IRELAND STATES GESTURE SEEKS TO “CONTINUE THE ARDOR WITH WHICH A GREAT ACTRESS AND HUMANITARIAN LED THE FIGHT AGAINST THIS STILL-DEADLY DISEASE”
To call attention to the continuing urgency of the battle to address and conquer HIV/AIDS, Level Brands, Inc. has announced that its Chairman Emeritus and Chief Brand Strategist, Kathy Ireland–also chair of kathy ireland Worldwide (kiWW)–has made a 2017 World AIDS Day contribution of $100,000 to The Elizabeth Taylor AIDS Foundation (ETAF). “This funding is a clarion call to the fact that the battle to treat, provide care and to accelerate a cure for HIV/AIDS is far from over and that complacency is the chief obstacle to securing victory,” was noted in a joint statement from Jon Carrasco and Stephen Roseberry, Global Creative Director and President, respectively, of Level Brands’ companies EE1, I’M1, kathy ireland Health and Wellness as well as kiWW.
Kathy Ireland remarked that the gift “celebrates my dear late friend and mentor, Dame Elizabeth Taylor and her inspiring and unrelenting philanthropy through which she personally willed and powered the global war on HIV/AIDS. Elizabeth still holds those living with HIV/AIDS and those in danger of contracting AIDS under the shelter of her loving wings, assuring that every dollar of donation to ETAF goes directly to care and prevention. Her passionate activism to end HIV/AIDS reigns as one of her most notable and lasting legacies, a fight continued today through The Elizabeth Taylor AIDS Foundation. The organization’s ability to give back relies on this great lady’s gracious contributions during her lifetime, including arranging for the foundation to continue in perpetuity to have all operating costs paid for by her Trust. Much of Dame Elizabeth’s on-going support derives from the sustaining popularity of her iconic White Diamonds perfume fragrance, the only diamonds that saved and continues to save lives.”
Ms. Ireland, a world-renowned entrepreneur like her legendary mentor, emphasizes that “World AIDS Day is an important reminder of Elizabeth’s demand that we achieve an AIDS free generation. Under Elizabeth’s guidance, great strides were made, but the war has not been won. We have not made that happen yet, for the millennial generation, but we must make it happen for the children whose names we know, including: Ezra, Madilynn-Rose, Vivienne and those people we do not know. We constantly meet people of all ages committed to the compassionate dedication Elizabeth lived. That is the amazing legacy Elizabeth left for the world.”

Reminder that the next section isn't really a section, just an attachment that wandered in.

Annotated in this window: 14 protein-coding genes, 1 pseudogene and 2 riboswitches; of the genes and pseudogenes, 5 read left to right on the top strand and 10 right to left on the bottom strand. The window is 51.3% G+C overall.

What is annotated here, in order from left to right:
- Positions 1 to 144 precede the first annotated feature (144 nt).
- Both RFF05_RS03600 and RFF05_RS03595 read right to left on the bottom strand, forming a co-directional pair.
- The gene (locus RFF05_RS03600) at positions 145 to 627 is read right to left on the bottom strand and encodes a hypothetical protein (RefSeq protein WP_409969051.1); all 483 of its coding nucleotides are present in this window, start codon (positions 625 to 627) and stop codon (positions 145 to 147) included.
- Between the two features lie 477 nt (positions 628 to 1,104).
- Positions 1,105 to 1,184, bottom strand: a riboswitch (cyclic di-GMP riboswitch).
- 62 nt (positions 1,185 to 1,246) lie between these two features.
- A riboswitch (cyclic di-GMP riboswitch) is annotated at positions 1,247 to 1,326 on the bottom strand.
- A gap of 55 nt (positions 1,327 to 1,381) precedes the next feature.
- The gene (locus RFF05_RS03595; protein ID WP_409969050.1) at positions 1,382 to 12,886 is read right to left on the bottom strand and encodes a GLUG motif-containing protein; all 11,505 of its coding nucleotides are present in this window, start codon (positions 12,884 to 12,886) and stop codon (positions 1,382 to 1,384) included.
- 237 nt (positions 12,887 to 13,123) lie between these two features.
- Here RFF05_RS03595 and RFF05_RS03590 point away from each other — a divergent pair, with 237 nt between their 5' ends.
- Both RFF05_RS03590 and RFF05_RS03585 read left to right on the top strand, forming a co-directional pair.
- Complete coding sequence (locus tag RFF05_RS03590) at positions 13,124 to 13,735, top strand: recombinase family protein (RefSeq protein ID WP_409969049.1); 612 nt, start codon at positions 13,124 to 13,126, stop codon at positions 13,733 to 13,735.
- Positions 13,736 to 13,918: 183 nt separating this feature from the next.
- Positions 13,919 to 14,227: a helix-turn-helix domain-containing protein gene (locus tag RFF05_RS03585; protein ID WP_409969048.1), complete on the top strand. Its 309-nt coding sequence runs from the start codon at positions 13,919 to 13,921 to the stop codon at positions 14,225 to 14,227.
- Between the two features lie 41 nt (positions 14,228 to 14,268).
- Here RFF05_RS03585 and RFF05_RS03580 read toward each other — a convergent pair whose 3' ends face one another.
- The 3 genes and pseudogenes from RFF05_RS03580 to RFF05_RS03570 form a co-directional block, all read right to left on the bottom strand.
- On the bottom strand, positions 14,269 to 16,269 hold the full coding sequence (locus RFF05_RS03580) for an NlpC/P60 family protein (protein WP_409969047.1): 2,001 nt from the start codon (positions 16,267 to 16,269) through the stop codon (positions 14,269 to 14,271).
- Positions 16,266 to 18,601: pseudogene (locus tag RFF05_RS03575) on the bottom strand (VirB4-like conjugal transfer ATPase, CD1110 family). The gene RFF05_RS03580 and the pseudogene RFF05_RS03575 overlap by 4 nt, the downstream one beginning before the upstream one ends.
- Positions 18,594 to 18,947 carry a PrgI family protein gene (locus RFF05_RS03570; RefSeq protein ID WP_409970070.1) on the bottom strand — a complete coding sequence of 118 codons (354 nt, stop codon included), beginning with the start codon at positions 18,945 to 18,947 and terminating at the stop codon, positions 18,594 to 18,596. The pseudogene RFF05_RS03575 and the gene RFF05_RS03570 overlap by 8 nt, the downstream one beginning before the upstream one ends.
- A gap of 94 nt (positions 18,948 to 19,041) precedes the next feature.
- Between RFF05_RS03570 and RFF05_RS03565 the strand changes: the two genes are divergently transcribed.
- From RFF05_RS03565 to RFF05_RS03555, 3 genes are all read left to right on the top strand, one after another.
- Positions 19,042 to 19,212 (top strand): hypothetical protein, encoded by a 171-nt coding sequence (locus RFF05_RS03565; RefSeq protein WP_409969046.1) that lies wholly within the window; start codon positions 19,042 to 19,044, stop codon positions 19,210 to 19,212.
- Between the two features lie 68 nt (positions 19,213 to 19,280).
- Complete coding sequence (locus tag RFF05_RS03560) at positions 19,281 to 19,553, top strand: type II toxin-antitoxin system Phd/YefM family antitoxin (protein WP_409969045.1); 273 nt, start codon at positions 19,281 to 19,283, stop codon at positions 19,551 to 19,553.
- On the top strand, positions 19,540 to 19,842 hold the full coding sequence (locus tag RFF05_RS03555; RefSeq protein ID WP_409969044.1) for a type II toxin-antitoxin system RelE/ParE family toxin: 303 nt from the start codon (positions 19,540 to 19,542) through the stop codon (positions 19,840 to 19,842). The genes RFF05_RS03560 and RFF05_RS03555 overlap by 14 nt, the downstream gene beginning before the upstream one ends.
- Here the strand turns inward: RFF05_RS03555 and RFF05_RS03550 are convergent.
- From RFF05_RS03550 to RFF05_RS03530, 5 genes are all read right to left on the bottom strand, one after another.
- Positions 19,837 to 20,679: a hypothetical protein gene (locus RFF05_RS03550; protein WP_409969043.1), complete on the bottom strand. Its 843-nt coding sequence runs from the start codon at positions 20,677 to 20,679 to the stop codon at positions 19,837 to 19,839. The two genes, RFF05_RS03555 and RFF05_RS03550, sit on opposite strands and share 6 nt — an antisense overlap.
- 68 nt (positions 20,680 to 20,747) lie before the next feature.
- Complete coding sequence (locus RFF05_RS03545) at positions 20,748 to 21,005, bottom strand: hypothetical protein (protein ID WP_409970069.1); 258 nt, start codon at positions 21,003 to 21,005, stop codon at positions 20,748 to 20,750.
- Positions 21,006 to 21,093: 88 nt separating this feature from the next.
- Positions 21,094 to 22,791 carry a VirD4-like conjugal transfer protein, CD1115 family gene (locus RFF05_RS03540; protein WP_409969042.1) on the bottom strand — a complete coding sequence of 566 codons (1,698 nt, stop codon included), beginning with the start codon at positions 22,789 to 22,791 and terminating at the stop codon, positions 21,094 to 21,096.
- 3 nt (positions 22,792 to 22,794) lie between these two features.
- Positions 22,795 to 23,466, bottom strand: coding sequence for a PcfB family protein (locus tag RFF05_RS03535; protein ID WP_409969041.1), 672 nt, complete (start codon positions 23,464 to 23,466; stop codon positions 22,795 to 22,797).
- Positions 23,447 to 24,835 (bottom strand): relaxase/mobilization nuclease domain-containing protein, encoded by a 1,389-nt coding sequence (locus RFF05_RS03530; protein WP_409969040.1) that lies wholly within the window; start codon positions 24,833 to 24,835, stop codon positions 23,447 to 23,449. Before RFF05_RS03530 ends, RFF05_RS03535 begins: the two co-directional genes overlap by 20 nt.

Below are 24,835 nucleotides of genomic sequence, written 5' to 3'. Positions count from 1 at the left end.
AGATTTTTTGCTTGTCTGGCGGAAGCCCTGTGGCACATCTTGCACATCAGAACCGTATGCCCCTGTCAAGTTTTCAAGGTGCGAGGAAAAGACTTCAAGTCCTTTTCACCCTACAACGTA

“Elizabeth Taylor’s passionate activism to end HIV/AIDS and funding that effort, even beyond her passing, reigns as one the most notable and lasting legacies of all time,” added Carrasco and Roseberry, each of whom were active participants in the great star’s professional activities and philanthropies. “One of the greatest privileges of our entire lives was being in service to Elizabeth when she conceived the HIV/AIDS treatment innovation of bringing vans of pharmacology and medical professionals to people in need during Hurricane Katrina. Elizabeth had countless wonderful qualities. Patience, in the face of suffering, was not one of them. When Elizabeth felt our government could not respond quickly enough to the disaster of Katrina, she stepped in with her foundation, recruited medical teams and wrote personal checks to make an immediate difference. Elizabeth made the work of public health heroes, like Dr. Michael Gottlieb, Martin Delany, Dr. Margrit Carlson and Dr. Anthony Fauci of the NIAID, powerfully visible. The depth and commitment of Elizabeth Taylor to saving lives, through the scourge of HIV/AIDS, has yet to be told.”
“The exemplary way in which the Elizabeth Taylor Trust supports the foundation through its Managing Director Joel Goldman and its Co-Trustees Barbara Berkowitz, Tim Mendelson and Quinn Tivey is an inspiration for everyone who is committed to philanthropy and who uses resources to continue making a difference even beyond their own mortality,” notes Ireland. “When talking with Elizabeth about her HIV/AIDS work, she would occasionally say ‘I hope I made a little difference.’ In fact, Elizabeth made an extraordinary difference by co-founding amfAR and The Elizabeth Taylor AIDS Foundation as well as through her countless heroic deeds to support disenfranchised people who were fighting for their lives, battling bigotry and prejudice, which sadly still exists. There is no question that Elizabeth will always be known as the Joan of Arc of AIDS. At no time, did Elizabeth ever consider the personal dangers and financial costs. It is hard to realize that in the 1980s many people were unaware of what caused HIV/AIDS. Elizabeth was the first person with a global public platform, which she used strictly for good, to say ‘We’re fighting a disease, not people.’ Elizabeth frequently visited patients in a private way. She held them, cared for them, and gave them the greatest human kindness, which is love. There have been many debates about Elizabeth’s support of making drugs available to people in need from her home. It was illegal, it was dangerous and it was something she simply had to do. Today, sadly, because Elizabeth never needed or sought publicity, so much of her heroism is unknown, especially to this generation. Children born in this decade must know about this woman, who is so much more than the most celebrated actor in film. Elizabeth is a woman of faith, family and friendship. A great and loving mother and grandmother, she placed the needs of everyone in her life above her own. On Dec 1st, 2017, on World AIDS Day, we salute Elizabeth with this contribution and look forward to continuing it in the years ahead.”